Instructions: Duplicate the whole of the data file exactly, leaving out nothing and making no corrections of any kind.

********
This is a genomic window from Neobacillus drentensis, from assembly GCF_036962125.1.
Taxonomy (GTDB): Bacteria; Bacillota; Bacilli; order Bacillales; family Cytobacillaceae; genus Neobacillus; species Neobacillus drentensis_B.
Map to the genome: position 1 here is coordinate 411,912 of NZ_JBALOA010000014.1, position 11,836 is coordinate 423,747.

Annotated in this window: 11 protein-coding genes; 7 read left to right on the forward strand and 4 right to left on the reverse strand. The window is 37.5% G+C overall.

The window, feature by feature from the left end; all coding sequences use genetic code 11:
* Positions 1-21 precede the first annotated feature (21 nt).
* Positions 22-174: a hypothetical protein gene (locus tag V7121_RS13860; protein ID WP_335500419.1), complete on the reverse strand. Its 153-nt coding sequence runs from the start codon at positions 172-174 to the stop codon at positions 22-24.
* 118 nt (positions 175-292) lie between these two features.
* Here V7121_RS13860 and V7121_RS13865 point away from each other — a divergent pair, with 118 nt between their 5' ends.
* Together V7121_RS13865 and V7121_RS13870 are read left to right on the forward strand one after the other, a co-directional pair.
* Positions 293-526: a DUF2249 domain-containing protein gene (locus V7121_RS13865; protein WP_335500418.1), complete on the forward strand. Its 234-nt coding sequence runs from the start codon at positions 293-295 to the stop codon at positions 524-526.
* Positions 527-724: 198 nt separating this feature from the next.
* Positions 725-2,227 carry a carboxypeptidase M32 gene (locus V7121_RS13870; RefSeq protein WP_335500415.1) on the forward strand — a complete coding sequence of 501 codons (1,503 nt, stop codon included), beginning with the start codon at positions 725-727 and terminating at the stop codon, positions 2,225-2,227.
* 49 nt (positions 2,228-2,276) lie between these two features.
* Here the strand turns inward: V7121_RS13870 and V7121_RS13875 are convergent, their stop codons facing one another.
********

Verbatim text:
This is a genomic window from Neobacillus drentensis, from assembly GCF_036962125.1.
Taxonomy (GTDB): Bacteria; Bacillota; Bacilli; order Bacillales; family Cytobacillaceae; genus Neobacillus; species Neobacillus drentensis_B.
Map to the genome: position 1 here is coordinate 411,912 of NZ_JBALOA010000014.1, position 11,836 is coordinate 423,747.

Annotated in this window: 11 protein-coding genes; 7 read left to right on the forward strand and 4 right to left on the reverse strand. The window is 37.5% G+C overall.

The window, feature by feature from the left end; all coding sequences use genetic code 11:
* Positions 1-21 precede the first annotated feature (21 nt).
* Positions 22-174: a hypothetical protein gene (locus tag V7121_RS13860; protein ID WP_335500419.1), complete on the reverse strand. Its 153-nt coding sequence runs from the start codon at positions 172-174 to the stop codon at positions 22-24.
* 118 nt (positions 175-292) lie between these two features.
* Here V7121_RS13860 and V7121_RS13865 point away from each other — a divergent pair, with 118 nt between their 5' ends.
* Together V7121_RS13865 and V7121_RS13870 are read left to right on the forward strand one after the other, a co-directional pair.
* Positions 293-526: a DUF2249 domain-containing protein gene (locus V7121_RS13865; protein WP_335500418.1), complete on the forward strand. Its 234-nt coding sequence runs from the start codon at positions 293-295 to the stop codon at positions 524-526.
* Positions 527-724: 198 nt separating this feature from the next.
* Positions 725-2,227 carry a carboxypeptidase M32 gene (locus V7121_RS13870; RefSeq protein WP_335500415.1) on the forward strand — a complete coding sequence of 501 codons (1,503 nt, stop codon included), beginning with the start codon at positions 725-727 and terminating at the stop codon, positions 2,225-2,227.
* 49 nt (positions 2,228-2,276) lie between these two features.
* Here the strand turns inward: V7121_RS13870 and V7121_RS13875 are convergent, their stop codons facing one another.